Complications (pt 2)

If you’re just tuning in, here’s part one

So things worked out eventually, as they usually do. 

There’s a common theme to high school relationships, how I see it, they fall apart in one of two ways: an exaggerated display of teen angst played out across all social classes in the school district, or the passive-aggressive melodrama that is the gradual fade — in which the relationship just dies and nobody, not even the two people involved, really notice. In order for either scenario to be carried out, from what I’ve seen, the relationship needs to be in compliance with the most common fault of any high school relationship: a lack of genuine love.

I’d be incredibly naive to think that only I have found it at this age, maybe I’m naive to believe I’ve found it at all. I’m just saying, I believe, people my age commonly mistake lust for love, and build relationships purely off of the high libido any teenager has. It’s far more rare, it seems, that a 17 year-old actually finds love.

Anyhow, I did find love, and everything was going great. And then it wasn’t.

We fell apart, I felt awful, he felt awful, so we took a second and stepped back. We fought. I walked away.

The problem was, this was two days before we (the school’s band and choir) took a trip to New York. He and I were rooming with two other guys. There would be no switching rooms, and this was going to get very awkward for a solid four days.

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Loss

There’s something tricky about relationships that we have to understand before we try to find ourselves in anything too serious. But before I go into that, you should probably understand where I’m coming from..

My relationships often fail, as I’ve previously stated. And it was obvious who’s fault it was (mine, just about every time) so I got thinking, “What’s wrong with me?” But not a self-loathing, whoa-is-me kind of question, more like, “Why can’t I get this right?” So I asked a dear friend of mine, and his insight was rather valuable so I think I should share it with you, his philosophy was that if he couldn’t first love himself, there was no way he could give anyone else anything greater than what he knew. Basically he hated himself, so his relationships were unhealthy.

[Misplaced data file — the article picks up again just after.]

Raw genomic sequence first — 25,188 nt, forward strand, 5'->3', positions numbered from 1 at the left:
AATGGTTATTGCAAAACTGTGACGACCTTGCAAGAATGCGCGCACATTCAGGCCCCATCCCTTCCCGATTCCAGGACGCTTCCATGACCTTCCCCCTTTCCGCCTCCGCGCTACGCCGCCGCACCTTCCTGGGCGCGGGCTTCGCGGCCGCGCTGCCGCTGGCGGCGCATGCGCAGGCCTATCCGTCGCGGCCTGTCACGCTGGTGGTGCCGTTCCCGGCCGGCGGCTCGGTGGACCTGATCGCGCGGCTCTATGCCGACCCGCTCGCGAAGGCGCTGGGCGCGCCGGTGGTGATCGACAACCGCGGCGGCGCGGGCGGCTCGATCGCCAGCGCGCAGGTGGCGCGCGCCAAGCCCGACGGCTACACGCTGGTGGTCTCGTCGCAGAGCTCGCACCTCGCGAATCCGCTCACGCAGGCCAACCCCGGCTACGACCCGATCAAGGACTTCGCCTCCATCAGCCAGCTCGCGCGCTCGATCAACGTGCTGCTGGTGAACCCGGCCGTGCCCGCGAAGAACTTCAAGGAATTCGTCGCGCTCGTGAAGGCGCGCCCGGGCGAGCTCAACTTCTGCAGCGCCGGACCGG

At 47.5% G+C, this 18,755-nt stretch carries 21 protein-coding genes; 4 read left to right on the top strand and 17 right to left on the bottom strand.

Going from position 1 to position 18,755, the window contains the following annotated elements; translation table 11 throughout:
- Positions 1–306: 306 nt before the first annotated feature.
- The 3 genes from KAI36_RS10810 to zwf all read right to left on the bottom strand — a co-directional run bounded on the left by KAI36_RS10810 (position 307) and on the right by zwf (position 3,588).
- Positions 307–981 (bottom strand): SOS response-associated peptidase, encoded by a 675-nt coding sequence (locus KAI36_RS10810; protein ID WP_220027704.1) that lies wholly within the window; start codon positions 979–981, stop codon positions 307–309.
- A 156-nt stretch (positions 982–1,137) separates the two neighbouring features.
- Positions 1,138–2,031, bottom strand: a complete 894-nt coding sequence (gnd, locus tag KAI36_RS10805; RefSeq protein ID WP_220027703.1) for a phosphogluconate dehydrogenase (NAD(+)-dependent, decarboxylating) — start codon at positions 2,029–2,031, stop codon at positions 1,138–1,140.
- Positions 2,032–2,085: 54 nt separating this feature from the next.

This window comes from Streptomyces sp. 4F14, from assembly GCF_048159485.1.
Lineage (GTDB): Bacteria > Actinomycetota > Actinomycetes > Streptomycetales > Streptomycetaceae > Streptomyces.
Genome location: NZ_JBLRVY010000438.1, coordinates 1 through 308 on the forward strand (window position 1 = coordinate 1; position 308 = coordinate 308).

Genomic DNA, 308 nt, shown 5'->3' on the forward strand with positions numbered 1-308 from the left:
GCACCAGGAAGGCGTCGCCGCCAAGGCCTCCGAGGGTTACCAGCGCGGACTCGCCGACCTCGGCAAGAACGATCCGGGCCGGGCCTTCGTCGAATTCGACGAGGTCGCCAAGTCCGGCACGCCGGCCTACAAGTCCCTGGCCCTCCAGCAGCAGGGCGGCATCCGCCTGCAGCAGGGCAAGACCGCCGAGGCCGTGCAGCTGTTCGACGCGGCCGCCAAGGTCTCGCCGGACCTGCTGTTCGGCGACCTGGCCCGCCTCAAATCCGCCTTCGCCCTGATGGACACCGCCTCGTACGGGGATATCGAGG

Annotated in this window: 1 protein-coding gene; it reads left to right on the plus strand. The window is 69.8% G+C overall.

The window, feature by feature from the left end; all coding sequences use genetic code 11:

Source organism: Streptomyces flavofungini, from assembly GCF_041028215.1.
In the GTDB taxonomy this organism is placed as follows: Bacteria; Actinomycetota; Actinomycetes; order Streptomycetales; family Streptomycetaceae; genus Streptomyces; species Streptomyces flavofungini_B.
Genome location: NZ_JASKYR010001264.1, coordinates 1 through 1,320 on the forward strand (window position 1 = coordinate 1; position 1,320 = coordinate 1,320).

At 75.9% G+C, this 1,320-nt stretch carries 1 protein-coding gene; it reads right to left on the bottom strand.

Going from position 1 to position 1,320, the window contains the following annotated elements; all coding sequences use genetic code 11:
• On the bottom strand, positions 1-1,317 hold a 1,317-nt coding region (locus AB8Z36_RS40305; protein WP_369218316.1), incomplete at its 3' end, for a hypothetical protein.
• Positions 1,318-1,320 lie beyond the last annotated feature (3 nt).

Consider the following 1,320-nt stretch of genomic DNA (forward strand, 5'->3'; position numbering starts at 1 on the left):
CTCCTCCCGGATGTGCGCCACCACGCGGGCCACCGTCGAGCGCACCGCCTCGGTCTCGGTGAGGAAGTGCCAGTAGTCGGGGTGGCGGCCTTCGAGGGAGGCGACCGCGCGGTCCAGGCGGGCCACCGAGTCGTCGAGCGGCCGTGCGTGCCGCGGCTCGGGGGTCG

On my side, no I don’t hate myself, but I don’t have it all figured out. I urge anyone who might find themselves in a relationship that isn’t functioning as it should to take some time off. Figure yourself out, or let your partner figure themselves out. Listen to your friends, jeez I can’t stress that enough. And I know that’s easier said than done.

Recently I found myself in a relationship (and this is going to get sappy), my first real, loving relationship, and it became unhealthy for both of us. Evidently I blamed the other party when I was just as guilty, which should help because we’re on temporary leave and he’ll be busy finding himself while I work on fixing me. But it’s truly the most difficult thing I think I’ve ever had to do, that is, giving up someone you love [even for a little while, with the intention of fixing things]. A strange phenomenon takes place when you do, but I haven’t quite figured it out. The world feels so much smaller than it was. Or maybe there’s just less in it.